At times employees will allege that they have worked "off the clock" and claim the employer knew or should have known that they were not receiving the compensation that was due. The best defense to non-compensated overtime suit is to have a well published policy which requires all hourly paid employees to report all hours worked. This policy should also be clear about who may authorize overtime hours.

The employer should also have a strict policy covering how hours are reported. It is often a good idea to have a firmly stated rule that each employee must record his or her own time, that the recording must be accurate and that no employee may punch another employee’s time card.


Employers have sometimes been accused of sex or race discrimination by having grooming codes governing the length of hair, facial hair or placing various restrictions on the clothing worn in the workplace. Nonetheless, the courts have given employers considerable leeway in enforcing dress codes. The employee handbook is often a good place to publish the dress code. The dress code should take into account which employees interact with customers, as well as safety needs. For some jobs there may be OSHA regulations requiring steel-toed shows, goggles or other protective gear.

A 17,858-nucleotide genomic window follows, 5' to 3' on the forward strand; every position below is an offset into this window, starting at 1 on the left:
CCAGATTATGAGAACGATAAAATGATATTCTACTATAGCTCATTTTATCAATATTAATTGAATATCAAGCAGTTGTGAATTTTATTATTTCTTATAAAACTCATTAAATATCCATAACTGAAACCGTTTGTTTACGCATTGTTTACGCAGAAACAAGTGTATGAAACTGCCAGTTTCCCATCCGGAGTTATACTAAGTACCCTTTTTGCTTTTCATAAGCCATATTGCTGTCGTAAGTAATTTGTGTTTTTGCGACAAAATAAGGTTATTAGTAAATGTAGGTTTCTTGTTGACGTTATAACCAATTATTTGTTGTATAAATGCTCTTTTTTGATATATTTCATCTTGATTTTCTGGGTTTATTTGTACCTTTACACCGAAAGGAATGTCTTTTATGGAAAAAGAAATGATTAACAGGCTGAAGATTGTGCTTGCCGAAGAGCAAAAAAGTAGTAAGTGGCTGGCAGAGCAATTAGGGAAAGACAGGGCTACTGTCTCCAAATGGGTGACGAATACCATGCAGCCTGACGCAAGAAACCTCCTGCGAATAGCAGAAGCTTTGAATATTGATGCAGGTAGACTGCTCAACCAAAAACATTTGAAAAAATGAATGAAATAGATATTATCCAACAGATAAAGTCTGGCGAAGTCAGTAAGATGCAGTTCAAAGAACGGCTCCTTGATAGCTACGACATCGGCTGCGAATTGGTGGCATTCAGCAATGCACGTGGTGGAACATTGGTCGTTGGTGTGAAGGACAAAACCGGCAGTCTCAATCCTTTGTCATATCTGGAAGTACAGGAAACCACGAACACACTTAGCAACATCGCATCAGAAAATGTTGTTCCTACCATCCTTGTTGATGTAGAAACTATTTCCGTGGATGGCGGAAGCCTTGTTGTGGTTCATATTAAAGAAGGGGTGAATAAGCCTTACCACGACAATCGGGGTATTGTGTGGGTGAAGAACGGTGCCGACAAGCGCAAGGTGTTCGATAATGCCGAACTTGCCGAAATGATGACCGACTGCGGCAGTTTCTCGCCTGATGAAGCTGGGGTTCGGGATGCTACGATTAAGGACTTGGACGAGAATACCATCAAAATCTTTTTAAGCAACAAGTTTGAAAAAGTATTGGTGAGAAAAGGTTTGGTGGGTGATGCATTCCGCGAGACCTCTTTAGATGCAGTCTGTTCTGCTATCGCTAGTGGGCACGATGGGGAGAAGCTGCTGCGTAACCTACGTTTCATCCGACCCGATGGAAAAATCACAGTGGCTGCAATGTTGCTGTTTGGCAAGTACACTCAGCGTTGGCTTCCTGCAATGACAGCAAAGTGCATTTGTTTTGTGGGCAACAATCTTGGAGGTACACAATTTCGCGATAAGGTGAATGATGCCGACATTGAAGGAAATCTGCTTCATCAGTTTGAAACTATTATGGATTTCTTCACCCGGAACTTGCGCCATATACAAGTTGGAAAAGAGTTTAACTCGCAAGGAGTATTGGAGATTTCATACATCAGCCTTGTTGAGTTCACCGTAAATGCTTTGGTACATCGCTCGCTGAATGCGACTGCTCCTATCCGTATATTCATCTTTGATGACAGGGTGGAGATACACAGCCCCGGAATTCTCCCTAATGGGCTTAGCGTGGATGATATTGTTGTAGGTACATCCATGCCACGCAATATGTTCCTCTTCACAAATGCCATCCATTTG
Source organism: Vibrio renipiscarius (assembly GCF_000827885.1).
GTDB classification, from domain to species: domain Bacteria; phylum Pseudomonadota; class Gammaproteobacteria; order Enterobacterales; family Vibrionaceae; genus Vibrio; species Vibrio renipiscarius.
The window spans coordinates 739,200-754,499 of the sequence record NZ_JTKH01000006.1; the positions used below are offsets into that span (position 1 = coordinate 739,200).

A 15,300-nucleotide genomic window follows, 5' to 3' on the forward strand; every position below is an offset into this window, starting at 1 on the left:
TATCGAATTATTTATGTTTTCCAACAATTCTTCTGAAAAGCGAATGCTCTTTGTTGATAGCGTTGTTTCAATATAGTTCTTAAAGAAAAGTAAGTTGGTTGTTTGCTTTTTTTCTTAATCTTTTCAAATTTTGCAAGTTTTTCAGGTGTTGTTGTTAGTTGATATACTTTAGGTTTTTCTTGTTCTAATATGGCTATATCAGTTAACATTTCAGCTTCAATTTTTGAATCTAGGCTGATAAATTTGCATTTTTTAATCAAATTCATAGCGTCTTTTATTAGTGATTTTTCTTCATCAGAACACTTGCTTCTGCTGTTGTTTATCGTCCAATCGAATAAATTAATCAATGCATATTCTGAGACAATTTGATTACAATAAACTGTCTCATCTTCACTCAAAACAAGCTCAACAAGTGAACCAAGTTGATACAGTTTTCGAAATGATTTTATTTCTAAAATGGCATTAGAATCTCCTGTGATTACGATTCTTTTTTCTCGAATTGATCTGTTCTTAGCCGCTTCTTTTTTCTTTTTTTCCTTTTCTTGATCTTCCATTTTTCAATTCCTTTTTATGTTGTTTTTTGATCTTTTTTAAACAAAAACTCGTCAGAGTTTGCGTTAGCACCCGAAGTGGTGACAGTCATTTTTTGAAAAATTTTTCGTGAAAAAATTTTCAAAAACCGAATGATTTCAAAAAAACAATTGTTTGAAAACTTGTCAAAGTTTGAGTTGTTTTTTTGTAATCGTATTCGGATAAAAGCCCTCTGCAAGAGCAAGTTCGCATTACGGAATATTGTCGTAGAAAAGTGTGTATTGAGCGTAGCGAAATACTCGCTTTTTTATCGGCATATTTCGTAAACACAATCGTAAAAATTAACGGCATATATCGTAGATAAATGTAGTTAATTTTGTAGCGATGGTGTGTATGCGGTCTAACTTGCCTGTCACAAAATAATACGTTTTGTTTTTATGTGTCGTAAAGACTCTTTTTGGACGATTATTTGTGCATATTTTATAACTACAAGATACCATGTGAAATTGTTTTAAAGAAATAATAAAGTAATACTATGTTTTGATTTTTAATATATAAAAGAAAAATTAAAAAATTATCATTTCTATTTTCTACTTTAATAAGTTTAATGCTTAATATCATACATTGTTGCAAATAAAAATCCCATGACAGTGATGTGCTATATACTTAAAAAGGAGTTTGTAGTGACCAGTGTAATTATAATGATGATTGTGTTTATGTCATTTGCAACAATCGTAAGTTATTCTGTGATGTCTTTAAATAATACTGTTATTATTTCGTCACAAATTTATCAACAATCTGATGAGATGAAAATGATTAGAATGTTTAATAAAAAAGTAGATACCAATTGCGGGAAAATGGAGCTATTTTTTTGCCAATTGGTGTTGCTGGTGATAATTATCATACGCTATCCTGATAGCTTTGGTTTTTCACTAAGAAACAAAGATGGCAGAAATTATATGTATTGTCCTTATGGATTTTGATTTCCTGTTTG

It is a good idea to have a list of significant rules that can lead to employee discipline, including discharge in the employee handbook. However, it should be made clear that list of rules is not exclusive. A good introductory statement might tell employees that "Most of the time your good judgment will tell you the right thing to do. But for your information, the following are some examples of conduct that can lead to termination of your employment."

The list should include rules relating to job performance, dishonesty, insubordination, falsifying records and disorderly conduct. The company attendance policy should also be published in the employee handbook. It should set out how many incidents of tardiness, absence or leaving early lead to discipline and what the steps or stages of the discipline will be. Care be taken that the attendance policy does not conflict with the the FMLA requirement under which employers must allow employees up to 12 weeks of paid leave in a 12 month period for covered personal and family needs.